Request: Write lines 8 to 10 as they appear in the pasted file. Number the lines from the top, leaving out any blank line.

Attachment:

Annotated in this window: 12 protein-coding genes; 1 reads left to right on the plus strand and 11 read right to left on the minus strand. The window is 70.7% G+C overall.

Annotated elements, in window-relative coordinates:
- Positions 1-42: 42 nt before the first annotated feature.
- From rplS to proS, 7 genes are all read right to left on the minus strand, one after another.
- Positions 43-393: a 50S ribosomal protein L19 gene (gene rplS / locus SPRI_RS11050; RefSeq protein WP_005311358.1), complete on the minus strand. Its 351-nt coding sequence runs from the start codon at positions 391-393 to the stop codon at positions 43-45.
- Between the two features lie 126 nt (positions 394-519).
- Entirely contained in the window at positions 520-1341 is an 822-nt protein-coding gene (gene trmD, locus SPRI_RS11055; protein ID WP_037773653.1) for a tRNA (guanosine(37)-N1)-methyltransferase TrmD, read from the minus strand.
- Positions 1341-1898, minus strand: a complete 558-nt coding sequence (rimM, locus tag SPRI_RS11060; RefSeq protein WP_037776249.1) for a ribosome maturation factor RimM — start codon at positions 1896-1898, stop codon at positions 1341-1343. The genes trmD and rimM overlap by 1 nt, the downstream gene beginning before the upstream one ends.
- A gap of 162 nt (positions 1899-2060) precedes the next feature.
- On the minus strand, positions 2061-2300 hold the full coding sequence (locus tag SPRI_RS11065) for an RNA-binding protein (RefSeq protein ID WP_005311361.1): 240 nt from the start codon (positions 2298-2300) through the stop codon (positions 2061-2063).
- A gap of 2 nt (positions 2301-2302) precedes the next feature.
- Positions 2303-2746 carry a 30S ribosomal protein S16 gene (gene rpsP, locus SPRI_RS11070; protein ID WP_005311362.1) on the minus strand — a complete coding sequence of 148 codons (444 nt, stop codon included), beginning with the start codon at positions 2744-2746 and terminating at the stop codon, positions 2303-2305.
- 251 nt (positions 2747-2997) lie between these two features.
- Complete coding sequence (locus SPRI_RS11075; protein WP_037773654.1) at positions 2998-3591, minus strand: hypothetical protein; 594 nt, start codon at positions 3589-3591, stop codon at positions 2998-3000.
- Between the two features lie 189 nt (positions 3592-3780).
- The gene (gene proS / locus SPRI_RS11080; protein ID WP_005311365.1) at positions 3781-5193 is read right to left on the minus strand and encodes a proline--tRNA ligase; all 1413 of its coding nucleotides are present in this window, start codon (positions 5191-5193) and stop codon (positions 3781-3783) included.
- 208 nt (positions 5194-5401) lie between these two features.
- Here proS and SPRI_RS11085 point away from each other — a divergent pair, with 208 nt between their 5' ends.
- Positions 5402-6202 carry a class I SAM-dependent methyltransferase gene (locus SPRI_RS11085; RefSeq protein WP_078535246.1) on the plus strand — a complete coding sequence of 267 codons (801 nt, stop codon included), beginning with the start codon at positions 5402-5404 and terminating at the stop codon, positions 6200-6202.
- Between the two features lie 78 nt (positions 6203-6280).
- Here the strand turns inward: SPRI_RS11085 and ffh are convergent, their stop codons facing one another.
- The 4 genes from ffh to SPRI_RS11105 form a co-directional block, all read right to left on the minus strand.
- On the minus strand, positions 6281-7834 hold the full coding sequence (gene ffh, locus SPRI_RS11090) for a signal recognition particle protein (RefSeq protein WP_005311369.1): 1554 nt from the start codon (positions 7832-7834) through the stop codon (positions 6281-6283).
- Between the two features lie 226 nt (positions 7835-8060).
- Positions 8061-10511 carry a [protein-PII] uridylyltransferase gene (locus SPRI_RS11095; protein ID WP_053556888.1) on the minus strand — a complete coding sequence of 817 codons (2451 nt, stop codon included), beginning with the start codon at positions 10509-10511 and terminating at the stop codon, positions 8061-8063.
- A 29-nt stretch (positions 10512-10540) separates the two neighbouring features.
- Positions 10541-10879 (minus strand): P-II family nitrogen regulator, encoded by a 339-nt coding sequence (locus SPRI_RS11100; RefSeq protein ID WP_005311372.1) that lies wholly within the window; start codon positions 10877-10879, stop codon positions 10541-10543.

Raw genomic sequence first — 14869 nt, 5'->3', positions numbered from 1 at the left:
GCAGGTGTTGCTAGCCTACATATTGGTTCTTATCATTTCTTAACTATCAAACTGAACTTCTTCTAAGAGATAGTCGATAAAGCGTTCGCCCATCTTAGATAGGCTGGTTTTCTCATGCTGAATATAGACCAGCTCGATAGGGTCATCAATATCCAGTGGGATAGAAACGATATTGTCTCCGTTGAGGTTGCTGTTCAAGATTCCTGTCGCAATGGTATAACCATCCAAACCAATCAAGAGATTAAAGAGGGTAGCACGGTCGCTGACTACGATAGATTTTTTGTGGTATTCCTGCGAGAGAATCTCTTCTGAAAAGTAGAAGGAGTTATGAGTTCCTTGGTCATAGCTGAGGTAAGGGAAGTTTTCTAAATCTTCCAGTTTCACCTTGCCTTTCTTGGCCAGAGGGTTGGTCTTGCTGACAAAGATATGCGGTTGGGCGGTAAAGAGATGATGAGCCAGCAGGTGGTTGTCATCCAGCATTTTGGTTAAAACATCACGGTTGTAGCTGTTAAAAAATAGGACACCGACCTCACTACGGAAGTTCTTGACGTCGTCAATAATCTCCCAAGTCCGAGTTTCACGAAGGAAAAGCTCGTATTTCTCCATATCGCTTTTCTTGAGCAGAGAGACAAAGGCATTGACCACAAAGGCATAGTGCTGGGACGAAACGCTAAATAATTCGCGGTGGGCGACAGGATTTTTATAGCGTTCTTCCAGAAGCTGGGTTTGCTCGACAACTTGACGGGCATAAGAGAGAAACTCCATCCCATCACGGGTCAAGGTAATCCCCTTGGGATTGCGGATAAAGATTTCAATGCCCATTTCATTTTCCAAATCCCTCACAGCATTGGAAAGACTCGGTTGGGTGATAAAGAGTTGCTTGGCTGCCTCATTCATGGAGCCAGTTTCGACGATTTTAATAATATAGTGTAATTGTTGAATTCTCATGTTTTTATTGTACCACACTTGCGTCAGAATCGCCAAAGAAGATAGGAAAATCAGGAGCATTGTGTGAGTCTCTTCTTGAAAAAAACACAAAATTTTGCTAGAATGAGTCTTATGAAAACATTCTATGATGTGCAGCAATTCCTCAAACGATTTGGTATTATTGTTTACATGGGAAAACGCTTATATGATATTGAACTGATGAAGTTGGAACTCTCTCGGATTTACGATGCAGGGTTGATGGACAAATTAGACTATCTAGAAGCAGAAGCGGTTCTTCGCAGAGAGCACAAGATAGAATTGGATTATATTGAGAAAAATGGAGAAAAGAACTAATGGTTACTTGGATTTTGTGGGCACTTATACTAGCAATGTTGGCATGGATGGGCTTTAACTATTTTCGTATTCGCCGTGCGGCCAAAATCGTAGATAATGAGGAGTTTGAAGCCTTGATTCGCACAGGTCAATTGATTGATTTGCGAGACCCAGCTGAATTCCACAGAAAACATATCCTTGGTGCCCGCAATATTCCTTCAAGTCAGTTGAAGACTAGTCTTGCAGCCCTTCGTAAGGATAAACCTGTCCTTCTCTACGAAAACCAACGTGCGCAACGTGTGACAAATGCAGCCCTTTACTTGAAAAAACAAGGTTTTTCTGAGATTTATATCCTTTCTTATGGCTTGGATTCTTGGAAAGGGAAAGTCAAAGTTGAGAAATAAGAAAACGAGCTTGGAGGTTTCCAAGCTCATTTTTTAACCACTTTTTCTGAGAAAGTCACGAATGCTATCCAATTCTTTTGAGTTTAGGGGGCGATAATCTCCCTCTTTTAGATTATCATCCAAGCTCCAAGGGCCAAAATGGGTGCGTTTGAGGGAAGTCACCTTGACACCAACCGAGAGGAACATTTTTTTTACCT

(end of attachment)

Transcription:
- Positions 1341-1898, minus strand: a complete 558-nt coding sequence (rimM, locus tag SPRI_RS11060; RefSeq protein WP_037776249.1) for a ribosome maturation factor RimM — start codon at positions 1896-1898, stop codon at positions 1341-1343. The genes trmD and rimM overlap by 1 nt, the downstream gene beginning before the upstream one ends.
- A gap of 162 nt (positions 1899-2060) precedes the next feature.
- On the minus strand, positions 2061-2300 hold the full coding sequence (locus tag SPRI_RS11065) for an RNA-binding protein (RefSeq protein ID WP_005311361.1): 240 nt from the start codon (positions 2298-2300) through the stop codon (positions 2061-2063).